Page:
Going Aboard the Titanic

A Day Way by By Mike Steely

Promoted as the safest ship ever built, the Titanic sank in 1912 after colliding with an iceberg on its way from England to America. It’s been featured in various movies, television specials, books and family histories of the 1,500 passengers and crew who perished and the 712 who survived the chilly north Atlantic waters.

What is with our continuing fascination of the event, the ship and the passengers?  Is it the tragedy or the personal stories of the people on board?

And what became of the survivors, especially the children, beyond the event?

Just about everything you wanted to know about the ship, from its construction to its partial recovery, is at the Titanic Museum Attraction in Pigeon Forge and it can take hours to walk through the museum to take everything in or be as brief as you like.

In March, the museum began its “Children of the RMS Titanic” exhibit with information on the 135 children who were aboard during the fated cruise. The exhibit of the children drew us back to the museum, which we hadn’t visited since the grand opening. We wondered who the children were, where they came from, if their parents survived, and what became of them. Most of that information is available at the museum with as many photos as could be found.

Not surprising, the largest number of those lost in the disaster were third-class adults and children along with most of the Titanic officers and crew. What was surprising was the number of wealthy first-class male passengers who perished, including one of the richest men in America.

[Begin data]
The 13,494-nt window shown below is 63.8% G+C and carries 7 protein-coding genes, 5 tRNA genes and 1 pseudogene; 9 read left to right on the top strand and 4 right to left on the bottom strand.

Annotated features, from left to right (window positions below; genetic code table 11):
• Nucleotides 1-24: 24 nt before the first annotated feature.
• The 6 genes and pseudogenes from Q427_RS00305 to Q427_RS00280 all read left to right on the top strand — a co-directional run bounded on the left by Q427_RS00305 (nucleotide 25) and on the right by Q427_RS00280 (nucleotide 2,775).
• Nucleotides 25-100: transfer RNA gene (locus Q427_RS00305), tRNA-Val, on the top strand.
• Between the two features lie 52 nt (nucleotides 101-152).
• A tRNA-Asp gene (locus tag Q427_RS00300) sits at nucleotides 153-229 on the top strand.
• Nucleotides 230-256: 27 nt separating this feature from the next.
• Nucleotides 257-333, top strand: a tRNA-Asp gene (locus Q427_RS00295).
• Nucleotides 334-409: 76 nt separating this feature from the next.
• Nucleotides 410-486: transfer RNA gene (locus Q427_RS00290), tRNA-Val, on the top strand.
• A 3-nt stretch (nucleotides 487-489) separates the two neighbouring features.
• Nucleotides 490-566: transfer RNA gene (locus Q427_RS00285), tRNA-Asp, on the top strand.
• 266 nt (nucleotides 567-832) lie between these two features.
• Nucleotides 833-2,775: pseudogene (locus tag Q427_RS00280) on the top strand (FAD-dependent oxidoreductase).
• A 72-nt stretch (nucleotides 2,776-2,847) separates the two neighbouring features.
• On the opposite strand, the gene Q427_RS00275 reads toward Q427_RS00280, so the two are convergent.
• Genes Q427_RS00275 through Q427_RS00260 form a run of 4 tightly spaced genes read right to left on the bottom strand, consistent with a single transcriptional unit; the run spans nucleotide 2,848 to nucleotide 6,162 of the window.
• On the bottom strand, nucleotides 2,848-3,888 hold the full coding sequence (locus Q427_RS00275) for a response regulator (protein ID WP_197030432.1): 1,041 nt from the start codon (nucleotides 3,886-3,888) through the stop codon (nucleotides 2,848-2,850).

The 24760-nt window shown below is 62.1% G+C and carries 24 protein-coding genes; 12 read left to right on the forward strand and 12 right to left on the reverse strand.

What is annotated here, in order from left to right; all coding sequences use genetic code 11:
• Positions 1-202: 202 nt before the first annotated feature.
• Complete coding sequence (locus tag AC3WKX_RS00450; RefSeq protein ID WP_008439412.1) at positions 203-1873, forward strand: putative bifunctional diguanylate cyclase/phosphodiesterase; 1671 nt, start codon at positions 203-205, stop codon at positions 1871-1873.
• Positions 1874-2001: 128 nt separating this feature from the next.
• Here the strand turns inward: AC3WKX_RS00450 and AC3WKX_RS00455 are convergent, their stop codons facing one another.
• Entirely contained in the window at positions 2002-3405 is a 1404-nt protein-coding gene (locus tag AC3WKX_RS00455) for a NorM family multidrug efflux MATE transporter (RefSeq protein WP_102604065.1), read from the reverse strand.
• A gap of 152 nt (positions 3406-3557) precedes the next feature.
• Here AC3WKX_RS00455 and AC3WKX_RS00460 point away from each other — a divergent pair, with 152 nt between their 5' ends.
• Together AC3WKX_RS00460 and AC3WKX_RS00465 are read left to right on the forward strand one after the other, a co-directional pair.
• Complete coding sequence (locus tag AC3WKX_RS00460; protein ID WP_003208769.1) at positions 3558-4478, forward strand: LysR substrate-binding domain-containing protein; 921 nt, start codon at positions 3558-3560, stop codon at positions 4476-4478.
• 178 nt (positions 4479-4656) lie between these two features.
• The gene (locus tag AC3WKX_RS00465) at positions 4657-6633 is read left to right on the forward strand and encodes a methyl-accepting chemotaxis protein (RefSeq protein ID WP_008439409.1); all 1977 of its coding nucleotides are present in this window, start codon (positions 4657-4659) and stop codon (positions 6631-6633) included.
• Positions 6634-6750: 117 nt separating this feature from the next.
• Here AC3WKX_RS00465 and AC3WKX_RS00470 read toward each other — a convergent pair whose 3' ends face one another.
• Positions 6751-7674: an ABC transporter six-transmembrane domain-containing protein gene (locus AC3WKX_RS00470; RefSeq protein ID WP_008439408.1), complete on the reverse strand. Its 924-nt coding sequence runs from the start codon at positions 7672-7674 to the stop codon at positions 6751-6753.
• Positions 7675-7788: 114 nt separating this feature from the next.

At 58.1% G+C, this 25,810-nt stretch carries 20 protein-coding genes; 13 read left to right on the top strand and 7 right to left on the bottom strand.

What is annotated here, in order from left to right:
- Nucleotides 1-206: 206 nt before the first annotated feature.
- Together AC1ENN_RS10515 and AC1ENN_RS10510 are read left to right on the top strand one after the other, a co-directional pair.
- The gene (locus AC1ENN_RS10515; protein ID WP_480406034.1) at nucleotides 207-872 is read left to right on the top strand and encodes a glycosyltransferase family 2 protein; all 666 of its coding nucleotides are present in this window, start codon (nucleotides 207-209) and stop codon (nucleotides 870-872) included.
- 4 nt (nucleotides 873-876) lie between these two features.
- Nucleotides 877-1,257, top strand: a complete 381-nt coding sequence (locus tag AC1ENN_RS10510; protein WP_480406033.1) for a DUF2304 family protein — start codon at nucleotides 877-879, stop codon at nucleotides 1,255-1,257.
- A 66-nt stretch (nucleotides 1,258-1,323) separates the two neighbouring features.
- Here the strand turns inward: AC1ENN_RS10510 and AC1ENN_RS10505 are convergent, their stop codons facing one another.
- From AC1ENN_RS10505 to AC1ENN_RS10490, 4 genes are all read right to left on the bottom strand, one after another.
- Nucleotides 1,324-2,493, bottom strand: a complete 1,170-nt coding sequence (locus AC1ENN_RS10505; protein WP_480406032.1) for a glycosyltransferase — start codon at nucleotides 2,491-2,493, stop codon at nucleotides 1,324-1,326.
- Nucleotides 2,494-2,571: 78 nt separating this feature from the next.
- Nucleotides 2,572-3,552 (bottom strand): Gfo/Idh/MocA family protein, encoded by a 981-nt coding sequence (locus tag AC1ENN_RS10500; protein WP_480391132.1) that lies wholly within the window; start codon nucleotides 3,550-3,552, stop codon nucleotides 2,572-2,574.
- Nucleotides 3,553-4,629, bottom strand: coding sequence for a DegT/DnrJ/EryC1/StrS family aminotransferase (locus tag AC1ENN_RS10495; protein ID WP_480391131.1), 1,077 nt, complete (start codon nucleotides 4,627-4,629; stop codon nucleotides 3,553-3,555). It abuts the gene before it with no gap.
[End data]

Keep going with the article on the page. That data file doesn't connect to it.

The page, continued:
If you are a fan of the hit movie “Titanic” you might be frustrated to find that the main character, “Jack,” was fictional as was his love interest. You can find, however, tales of other romances and the survival of various passengers.

When you enter you are given a card with a passenger’s name on it and you can find that person’s information and photo among the other passengers. At the end of the self-guided tour you can find out what happened to that person.

My wife’s person survived, married and had children. The name I had, a steward, died when the ship sank. There’s also a wall featuring Jewish passengers and displays about the first, second and third class passengers and their quarters and levels.

The biggest surprise for us was the exhibit of the world’s largest Lego Titanic, created over a period of 11 months by a 10-year-old autistic boy in Iceland, Brynjar Karl. The child narrates a short film about the model in the exhibit’s theater.  The Lego model has 56,000 blocks and the creator describes how making and showing the model helped him deal with his autism.

We visited the museum in the middle of the week in the late morning and didn’t find it crowded. The staff was friendly and knowledgeable and we wish we had spent more time there.

You can find more information about the museum online at titanicpigeonforge.com or call 800-381-7670 for ticket information. The museum is located at 2134 Parkway in Pigeon Forge. Ticket prices start at about $31.

To avoid the traffic you can return to Knoxville by way of Highway 441 which becomes Chapman Highway.